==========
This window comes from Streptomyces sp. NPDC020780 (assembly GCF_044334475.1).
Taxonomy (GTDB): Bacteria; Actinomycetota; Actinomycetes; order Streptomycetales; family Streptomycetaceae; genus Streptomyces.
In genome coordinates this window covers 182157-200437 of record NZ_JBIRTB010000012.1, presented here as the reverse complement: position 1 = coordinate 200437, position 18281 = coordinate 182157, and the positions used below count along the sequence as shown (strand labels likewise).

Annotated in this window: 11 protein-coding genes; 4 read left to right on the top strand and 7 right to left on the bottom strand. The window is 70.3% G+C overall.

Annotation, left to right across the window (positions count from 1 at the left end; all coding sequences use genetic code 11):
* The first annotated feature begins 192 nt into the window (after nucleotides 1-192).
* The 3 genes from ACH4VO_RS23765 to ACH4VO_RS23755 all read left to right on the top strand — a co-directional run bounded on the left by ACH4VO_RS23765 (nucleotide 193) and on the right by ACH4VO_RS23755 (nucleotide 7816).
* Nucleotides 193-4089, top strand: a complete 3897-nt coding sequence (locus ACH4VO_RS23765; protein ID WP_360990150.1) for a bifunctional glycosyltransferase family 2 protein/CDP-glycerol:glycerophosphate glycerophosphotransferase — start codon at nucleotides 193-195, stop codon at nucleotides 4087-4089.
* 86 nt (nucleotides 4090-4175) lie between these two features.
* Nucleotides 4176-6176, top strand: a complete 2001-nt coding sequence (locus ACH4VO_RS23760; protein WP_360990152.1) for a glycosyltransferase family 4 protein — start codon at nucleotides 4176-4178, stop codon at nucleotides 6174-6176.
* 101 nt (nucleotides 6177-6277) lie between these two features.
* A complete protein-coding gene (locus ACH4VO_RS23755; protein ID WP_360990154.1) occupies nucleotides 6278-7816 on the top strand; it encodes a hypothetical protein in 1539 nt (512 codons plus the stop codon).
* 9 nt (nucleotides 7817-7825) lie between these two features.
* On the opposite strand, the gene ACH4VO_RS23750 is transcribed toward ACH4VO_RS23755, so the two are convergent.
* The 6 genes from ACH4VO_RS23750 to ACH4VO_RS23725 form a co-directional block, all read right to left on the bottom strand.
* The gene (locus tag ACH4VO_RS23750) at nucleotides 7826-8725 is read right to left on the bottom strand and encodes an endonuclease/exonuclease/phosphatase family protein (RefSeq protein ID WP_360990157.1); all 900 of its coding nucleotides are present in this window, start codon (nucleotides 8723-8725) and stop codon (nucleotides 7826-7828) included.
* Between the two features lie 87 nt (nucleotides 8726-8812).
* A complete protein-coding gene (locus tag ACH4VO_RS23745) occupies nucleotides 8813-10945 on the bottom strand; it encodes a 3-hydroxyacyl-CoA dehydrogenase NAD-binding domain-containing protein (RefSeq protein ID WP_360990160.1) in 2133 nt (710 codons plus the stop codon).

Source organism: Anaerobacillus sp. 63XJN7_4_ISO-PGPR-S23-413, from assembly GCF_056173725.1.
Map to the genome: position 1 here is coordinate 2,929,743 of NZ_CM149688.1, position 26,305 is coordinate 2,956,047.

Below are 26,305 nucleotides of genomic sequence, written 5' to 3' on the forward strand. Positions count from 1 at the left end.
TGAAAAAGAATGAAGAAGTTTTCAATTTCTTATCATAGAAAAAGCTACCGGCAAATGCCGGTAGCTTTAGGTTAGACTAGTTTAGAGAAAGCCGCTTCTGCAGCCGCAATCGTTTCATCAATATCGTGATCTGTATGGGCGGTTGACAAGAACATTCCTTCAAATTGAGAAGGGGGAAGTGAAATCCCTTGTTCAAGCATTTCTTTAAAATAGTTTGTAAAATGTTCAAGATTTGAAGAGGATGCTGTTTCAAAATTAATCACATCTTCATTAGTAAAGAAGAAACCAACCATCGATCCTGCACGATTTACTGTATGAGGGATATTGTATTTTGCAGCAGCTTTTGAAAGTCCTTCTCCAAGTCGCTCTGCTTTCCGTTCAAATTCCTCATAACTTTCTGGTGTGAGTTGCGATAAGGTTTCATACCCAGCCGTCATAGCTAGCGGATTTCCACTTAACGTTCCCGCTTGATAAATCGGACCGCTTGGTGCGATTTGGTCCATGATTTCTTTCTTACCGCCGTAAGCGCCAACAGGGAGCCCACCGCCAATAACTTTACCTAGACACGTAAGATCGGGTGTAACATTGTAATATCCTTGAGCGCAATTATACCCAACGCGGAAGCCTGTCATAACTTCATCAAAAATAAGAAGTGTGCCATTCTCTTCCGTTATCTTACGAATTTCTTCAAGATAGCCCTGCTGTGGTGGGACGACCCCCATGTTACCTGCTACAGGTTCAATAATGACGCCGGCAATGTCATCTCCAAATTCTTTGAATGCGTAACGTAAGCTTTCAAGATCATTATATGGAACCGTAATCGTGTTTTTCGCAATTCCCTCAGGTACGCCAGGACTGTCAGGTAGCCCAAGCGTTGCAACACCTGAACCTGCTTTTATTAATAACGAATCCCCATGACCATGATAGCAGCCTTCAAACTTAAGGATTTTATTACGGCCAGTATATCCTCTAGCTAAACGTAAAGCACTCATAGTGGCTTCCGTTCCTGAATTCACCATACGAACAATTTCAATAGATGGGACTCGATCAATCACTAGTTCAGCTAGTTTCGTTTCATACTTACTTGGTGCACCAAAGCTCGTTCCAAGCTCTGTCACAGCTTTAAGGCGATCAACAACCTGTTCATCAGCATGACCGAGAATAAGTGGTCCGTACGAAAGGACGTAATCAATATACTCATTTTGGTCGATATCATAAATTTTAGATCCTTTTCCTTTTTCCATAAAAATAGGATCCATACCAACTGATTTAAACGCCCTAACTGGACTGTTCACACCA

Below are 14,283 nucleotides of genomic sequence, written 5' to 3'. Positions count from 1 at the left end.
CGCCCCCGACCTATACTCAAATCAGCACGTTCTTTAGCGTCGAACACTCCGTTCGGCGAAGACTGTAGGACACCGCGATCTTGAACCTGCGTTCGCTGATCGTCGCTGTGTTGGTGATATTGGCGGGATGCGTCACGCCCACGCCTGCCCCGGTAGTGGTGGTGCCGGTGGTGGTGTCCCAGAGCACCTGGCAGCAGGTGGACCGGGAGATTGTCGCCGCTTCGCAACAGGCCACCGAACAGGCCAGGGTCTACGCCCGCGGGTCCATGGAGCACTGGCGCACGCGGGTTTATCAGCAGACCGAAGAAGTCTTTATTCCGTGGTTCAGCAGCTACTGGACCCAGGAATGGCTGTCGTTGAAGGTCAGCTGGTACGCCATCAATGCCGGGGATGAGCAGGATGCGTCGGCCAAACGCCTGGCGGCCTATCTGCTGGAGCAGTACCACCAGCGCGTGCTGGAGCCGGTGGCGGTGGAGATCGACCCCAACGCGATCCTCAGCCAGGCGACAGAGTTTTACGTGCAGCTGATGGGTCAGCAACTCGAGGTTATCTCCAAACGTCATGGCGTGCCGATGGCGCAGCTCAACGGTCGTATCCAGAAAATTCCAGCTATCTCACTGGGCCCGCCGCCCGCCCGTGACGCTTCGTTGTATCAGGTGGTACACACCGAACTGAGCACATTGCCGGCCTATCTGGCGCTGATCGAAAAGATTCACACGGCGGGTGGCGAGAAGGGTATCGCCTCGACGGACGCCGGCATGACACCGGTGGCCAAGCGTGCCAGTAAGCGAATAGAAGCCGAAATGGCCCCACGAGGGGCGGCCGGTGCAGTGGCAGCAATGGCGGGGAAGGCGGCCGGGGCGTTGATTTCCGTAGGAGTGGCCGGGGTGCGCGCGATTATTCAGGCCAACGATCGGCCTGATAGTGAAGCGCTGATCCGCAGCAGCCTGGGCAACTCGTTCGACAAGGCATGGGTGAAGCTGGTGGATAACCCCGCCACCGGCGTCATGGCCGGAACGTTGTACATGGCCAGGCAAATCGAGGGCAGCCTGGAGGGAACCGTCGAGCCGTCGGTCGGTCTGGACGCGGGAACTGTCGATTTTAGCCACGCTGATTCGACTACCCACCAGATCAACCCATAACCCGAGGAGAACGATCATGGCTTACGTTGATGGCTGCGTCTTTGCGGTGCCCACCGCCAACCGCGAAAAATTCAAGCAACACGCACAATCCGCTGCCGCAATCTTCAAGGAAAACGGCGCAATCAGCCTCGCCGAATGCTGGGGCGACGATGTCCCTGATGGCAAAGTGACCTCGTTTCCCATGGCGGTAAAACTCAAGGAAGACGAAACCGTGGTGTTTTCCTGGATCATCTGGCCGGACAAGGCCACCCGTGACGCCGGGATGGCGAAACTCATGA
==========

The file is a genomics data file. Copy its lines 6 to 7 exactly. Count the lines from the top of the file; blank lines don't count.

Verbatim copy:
* The first annotated feature begins 192 nt into the window (after nucleotides 1-192).
* The 3 genes from ACH4VO_RS23765 to ACH4VO_RS23755 all read left to right on the top strand — a co-directional run bounded on the left by ACH4VO_RS23765 (nucleotide 193) and on the right by ACH4VO_RS23755 (nucleotide 7816).